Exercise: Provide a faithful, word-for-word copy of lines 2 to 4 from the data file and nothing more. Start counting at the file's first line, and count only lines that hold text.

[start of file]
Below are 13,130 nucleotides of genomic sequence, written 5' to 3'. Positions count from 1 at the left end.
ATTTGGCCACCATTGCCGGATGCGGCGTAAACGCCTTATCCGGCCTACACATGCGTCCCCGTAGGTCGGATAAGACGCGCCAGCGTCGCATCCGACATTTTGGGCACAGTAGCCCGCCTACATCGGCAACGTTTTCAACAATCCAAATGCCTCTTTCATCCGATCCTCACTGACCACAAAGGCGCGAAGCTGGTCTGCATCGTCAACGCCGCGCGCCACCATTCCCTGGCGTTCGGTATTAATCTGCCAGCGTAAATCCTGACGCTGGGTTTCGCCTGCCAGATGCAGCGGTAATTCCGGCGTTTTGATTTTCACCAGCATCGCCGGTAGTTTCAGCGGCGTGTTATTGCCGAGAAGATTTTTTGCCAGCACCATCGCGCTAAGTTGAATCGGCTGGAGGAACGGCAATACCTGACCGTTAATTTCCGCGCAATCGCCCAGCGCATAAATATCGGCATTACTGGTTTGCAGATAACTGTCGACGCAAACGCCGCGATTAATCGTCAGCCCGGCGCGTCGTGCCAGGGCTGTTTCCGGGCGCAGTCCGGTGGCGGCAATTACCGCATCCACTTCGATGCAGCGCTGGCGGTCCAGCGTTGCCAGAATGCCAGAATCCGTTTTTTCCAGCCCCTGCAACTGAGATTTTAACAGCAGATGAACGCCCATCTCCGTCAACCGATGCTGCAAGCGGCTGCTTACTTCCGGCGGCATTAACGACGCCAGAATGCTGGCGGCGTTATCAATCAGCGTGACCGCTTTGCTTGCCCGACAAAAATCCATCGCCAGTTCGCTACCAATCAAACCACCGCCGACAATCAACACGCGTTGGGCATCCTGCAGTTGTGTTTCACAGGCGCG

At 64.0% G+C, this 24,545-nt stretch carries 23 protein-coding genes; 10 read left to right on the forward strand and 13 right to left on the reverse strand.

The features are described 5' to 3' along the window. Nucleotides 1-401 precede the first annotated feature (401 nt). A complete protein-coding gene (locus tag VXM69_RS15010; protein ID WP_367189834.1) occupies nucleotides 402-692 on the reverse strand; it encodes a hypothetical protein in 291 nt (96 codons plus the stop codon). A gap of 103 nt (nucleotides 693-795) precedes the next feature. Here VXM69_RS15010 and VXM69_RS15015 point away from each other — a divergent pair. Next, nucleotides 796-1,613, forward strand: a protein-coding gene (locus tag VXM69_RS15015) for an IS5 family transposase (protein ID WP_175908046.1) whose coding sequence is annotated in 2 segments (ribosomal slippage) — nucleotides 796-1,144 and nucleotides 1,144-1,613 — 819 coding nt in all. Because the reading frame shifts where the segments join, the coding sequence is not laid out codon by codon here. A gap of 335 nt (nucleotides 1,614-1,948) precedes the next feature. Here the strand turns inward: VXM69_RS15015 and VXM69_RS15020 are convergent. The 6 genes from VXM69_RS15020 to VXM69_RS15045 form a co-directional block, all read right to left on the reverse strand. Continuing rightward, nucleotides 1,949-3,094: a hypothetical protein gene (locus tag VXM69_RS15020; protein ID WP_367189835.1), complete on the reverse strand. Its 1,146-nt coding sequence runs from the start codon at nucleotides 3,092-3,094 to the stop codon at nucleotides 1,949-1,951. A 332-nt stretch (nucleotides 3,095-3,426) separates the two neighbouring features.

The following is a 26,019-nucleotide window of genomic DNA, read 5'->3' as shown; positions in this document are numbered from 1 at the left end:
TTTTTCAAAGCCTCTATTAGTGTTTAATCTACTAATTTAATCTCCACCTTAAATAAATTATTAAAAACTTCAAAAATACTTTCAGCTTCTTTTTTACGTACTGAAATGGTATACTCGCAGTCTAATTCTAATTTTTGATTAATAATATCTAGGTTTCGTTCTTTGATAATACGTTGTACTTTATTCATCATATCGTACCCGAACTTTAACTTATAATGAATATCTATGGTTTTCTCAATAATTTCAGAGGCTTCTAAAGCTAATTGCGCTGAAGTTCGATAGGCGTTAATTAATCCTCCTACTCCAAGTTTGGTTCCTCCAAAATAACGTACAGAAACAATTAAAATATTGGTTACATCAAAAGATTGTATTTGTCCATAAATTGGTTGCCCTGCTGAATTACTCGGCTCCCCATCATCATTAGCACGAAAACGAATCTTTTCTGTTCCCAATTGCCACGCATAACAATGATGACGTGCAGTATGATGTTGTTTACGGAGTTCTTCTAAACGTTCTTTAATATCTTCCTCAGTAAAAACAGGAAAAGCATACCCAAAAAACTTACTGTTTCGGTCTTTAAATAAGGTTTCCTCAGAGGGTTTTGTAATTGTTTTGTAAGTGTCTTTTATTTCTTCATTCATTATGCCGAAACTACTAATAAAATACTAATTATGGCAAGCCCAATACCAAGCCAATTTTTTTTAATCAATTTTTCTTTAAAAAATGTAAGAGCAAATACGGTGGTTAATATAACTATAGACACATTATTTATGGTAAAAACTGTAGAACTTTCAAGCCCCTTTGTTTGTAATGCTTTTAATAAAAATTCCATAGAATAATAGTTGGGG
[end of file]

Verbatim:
ATTTGGCCACCATTGCCGGATGCGGCGTAAACGCCTTATCCGGCCTACACATGCGTCCCCGTAGGTCGGATAAGACGCGCCAGCGTCGCATCCGACATTTTGGGCACAGTAGCCCGCCTACATCGGCAACGTTTTCAACAATCCAAATGCCTCTTTCATCCGATCCTCACTGACCACAAAGGCGCGAAGCTGGTCTGCATCGTCAACGCCGCGCGCCACCATTCCCTGGCGTTCGGTATTAATCTGCCAGCGTAAATCCTGACGCTGGGTTTCGCCTGCCAGATGCAGCGGTAATTCCGGCGTTTTGATTTTCACCAGCATCGCCGGTAGTTTCAGCGGCGTGTTATTGCCGAGAAGATTTTTTGCCAGCACCATCGCGCTAAGTTGAATCGGCTGGAGGAACGGCAATACCTGACCGTTAATTTCCGCGCAATCGCCCAGCGCATAAATATCGGCATTACTGGTTTGCAGATAACTGTCGACGCAAACGCCGCGATTAATCGTCAGCCCGGCGCGTCGTGCCAGGGCTGTTTCCGGGCGCAGTCCGGTGGCGGCAATTACCGCATCCACTTCGATGCAGCGCTGGCGGTCCAGCGTTGCCAGAATGCCAGAATCCGTTTTTTCCAGCCCCTGCAACTGAGATTTTAACAGCAGATGAACGCCCATCTCCGTCAACCGATGCTGCAAGCGGCTGCTTACTTCCGGCGGCATTAACGACGCCAGAATGCTGGCGGCGTTATCAATCAGCGTGACCGCTTTGCTTGCCCGACAAAAATCCATCGCCAGTTCGCTACCAATCAAACCACCGCCGACAATCAACACGCGTTGGGCATCCTGCAGTTGTGTTTCACAGGCGCG

At 64.0% G+C, this 24,545-nt stretch carries 23 protein-coding genes; 10 read left to right on the forward strand and 13 right to left on the reverse strand.

The features are described 5' to 3' along the window. Nucleotides 1-401 precede the first annotated feature (401 nt). A complete protein-coding gene (locus tag VXM69_RS15010; protein ID WP_367189834.1) occupies nucleotides 402-692 on the reverse strand; it encodes a hypothetical protein in 291 nt (96 codons plus the stop codon). A gap of 103 nt (nucleotides 693-795) precedes the next feature. Here VXM69_RS15010 and VXM69_RS15015 point away from each other — a divergent pair. Next, nucleotides 796-1,613, forward strand: a protein-coding gene (locus tag VXM69_RS15015) for an IS5 family transposase (protein ID WP_175908046.1) whose coding sequence is annotated in 2 segments (ribosomal slippage) — nucleotides 796-1,144 and nucleotides 1,144-1,613 — 819 coding nt in all. Because the reading frame shifts where the segments join, the coding sequence is not laid out codon by codon here. A gap of 335 nt (nucleotides 1,614-1,948) precedes the next feature. Here the strand turns inward: VXM69_RS15015 and VXM69_RS15020 are convergent. The 6 genes from VXM69_RS15020 to VXM69_RS15045 form a co-directional block, all read right to left on the reverse strand. Continuing rightward, nucleotides 1,949-3,094: a hypothetical protein gene (locus tag VXM69_RS15020; protein ID WP_367189835.1), complete on the reverse strand. Its 1,146-nt coding sequence runs from the start codon at nucleotides 3,092-3,094 to the stop codon at nucleotides 1,949-1,951. A 332-nt stretch (nucleotides 3,095-3,426) separates the two neighbouring features.